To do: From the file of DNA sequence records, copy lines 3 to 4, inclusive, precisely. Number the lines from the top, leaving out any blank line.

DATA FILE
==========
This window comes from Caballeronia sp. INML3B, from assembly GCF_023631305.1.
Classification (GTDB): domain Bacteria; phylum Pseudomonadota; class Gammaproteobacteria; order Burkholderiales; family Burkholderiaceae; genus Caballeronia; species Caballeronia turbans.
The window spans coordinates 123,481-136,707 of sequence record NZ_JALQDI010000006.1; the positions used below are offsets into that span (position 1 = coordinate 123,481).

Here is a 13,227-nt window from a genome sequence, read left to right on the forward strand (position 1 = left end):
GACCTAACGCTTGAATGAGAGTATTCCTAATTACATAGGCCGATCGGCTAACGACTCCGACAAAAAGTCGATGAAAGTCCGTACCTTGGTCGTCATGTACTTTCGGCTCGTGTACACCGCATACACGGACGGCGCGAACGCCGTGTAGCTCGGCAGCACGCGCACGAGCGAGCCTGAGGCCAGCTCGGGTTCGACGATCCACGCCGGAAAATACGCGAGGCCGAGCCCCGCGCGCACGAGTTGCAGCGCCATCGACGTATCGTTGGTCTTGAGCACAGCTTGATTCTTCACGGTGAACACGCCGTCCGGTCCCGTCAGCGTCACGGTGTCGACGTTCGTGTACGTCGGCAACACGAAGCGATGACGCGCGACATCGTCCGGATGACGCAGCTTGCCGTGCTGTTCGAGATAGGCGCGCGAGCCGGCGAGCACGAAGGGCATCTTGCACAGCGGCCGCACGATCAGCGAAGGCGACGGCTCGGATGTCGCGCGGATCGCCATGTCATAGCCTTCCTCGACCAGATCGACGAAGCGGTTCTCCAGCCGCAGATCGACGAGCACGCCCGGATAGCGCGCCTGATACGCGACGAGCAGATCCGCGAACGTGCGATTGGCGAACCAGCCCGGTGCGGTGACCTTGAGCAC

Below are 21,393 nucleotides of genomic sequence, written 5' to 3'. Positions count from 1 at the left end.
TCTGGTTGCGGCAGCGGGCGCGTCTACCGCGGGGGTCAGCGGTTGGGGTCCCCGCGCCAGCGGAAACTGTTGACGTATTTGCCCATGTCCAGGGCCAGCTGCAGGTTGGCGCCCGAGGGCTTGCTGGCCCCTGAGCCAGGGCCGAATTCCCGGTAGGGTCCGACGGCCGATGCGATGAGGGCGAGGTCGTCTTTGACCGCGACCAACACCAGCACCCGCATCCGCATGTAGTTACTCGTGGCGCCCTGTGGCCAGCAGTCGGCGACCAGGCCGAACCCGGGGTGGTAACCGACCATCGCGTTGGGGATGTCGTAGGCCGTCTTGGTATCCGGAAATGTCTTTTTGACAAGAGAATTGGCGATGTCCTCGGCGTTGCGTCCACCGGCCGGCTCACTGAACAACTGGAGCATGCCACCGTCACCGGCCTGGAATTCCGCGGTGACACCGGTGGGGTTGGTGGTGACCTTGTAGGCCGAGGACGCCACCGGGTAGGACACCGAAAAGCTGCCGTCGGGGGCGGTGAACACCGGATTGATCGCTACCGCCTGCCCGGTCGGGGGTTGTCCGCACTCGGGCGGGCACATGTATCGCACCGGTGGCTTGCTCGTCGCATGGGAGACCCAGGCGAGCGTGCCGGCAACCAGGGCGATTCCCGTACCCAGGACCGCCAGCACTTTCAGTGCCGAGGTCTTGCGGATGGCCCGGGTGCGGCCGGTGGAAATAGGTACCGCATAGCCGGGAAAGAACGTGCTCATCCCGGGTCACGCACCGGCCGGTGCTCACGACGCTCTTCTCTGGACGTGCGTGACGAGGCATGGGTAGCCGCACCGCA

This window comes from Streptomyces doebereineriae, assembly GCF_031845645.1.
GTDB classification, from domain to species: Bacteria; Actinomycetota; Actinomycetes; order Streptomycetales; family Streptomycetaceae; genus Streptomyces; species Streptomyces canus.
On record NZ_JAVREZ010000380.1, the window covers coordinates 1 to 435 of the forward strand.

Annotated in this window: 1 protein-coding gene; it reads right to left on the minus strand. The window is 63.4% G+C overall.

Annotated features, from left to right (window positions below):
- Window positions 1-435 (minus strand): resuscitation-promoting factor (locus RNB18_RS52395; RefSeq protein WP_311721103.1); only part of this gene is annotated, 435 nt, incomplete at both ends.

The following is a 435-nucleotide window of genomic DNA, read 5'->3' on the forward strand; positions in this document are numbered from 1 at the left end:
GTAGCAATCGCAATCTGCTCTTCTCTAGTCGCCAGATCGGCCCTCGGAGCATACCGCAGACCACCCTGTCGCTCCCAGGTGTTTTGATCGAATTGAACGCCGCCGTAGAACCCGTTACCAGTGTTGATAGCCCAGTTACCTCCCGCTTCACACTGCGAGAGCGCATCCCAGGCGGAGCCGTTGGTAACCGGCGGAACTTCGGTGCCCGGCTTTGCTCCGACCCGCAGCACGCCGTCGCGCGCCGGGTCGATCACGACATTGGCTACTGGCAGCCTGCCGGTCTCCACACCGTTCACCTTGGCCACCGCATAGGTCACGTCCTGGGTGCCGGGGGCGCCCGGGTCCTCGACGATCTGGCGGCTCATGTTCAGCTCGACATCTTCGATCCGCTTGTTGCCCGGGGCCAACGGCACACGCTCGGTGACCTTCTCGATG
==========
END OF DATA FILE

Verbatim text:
The window spans coordinates 123,481-136,707 of sequence record NZ_JALQDI010000006.1; the positions used below are offsets into that span (position 1 = coordinate 123,481).

Here is a 13,227-nt window from a genome sequence, read left to right on the forward strand (position 1 = left end):